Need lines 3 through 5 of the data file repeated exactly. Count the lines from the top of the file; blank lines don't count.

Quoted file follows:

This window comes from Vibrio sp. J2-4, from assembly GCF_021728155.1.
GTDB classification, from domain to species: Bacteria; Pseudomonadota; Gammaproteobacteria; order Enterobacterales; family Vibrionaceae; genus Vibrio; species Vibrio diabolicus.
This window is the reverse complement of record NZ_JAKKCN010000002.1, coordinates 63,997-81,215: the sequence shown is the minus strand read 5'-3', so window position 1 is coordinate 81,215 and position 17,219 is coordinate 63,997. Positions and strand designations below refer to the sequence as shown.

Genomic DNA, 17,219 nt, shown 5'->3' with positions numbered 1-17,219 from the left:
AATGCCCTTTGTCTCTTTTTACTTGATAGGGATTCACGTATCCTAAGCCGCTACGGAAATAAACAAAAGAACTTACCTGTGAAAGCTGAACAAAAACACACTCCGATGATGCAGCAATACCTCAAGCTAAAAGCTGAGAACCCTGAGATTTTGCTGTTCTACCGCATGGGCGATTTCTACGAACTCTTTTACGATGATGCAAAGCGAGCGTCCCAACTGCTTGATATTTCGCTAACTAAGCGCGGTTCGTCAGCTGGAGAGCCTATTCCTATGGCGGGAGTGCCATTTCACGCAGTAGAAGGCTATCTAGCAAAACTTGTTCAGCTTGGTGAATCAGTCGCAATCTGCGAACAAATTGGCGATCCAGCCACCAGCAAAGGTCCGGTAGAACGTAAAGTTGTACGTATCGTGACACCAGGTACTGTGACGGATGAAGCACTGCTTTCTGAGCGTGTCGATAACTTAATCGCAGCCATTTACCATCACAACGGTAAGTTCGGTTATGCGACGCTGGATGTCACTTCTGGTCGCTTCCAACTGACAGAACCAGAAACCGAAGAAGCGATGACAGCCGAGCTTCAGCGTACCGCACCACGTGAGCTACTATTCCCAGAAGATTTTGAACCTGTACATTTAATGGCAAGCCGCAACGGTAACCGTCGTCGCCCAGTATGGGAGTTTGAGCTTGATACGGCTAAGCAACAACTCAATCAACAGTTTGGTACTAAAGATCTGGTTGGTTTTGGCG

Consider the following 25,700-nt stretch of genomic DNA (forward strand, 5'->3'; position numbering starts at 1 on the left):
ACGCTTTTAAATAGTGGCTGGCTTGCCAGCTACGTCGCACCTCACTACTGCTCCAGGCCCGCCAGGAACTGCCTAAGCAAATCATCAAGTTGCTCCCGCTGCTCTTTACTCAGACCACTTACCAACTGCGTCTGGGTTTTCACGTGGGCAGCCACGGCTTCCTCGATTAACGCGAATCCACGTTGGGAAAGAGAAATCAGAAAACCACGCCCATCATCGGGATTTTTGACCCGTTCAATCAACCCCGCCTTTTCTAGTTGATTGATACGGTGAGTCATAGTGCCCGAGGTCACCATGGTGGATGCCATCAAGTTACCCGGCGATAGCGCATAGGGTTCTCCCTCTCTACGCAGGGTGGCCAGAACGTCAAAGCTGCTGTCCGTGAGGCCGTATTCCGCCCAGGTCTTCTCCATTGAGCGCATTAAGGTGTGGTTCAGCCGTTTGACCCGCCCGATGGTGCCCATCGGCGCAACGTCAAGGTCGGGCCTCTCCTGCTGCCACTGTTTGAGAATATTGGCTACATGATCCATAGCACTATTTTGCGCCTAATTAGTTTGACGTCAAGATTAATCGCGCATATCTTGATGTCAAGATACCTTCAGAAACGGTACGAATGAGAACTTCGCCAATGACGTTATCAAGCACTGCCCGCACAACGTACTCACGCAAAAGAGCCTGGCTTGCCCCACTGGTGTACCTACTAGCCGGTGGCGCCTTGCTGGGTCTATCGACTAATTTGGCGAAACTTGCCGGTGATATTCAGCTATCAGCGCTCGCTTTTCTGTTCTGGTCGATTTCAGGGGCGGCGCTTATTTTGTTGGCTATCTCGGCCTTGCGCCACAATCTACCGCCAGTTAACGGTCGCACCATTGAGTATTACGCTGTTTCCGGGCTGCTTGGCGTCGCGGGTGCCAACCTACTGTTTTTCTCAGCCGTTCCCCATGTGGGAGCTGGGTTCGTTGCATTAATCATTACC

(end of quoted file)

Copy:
This window is the reverse complement of record NZ_JAKKCN010000002.1, coordinates 63,997-81,215: the sequence shown is the minus strand read 5'-3', so window position 1 is coordinate 81,215 and position 17,219 is coordinate 63,997. Positions and strand designations below refer to the sequence as shown.

Genomic DNA, 17,219 nt, shown 5'->3' with positions numbered 1-17,219 from the left:
AATGCCCTTTGTCTCTTTTTACTTGATAGGGATTCACGTATCCTAAGCCGCTACGGAAATAAACAAAAGAACTTACCTGTGAAAGCTGAACAAAAACACACTCCGATGATGCAGCAATACCTCAAGCTAAAAGCTGAGAACCCTGAGATTTTGCTGTTCTACCGCATGGGCGATTTCTACGAACTCTTTTACGATGATGCAAAGCGAGCGTCCCAACTGCTTGATATTTCGCTAACTAAGCGCGGTTCGTCAGCTGGAGAGCCTATTCCTATGGCGGGAGTGCCATTTCACGCAGTAGAAGGCTATCTAGCAAAACTTGTTCAGCTTGGTGAATCAGTCGCAATCTGCGAACAAATTGGCGATCCAGCCACCAGCAAAGGTCCGGTAGAACGTAAAGTTGTACGTATCGTGACACCAGGTACTGTGACGGATGAAGCACTGCTTTCTGAGCGTGTCGATAACTTAATCGCAGCCATTTACCATCACAACGGTAAGTTCGGTTATGCGACGCTGGATGTCACTTCTGGTCGCTTCCAACTGACAGAACCAGAAACCGAAGAAGCGATGACAGCCGAGCTTCAGCGTACCGCACCACGTGAGCTACTATTCCCAGAAGATTTTGAACCTGTACATTTAATGGCAAGCCGCAACGGTAACCGTCGTCGCCCAGTATGGGAGTTTGAGCTTGATACGGCTAAGCAACAACTCAATCAACAGTTTGGTACTAAAGATCTGGTTGGTTTTGGCG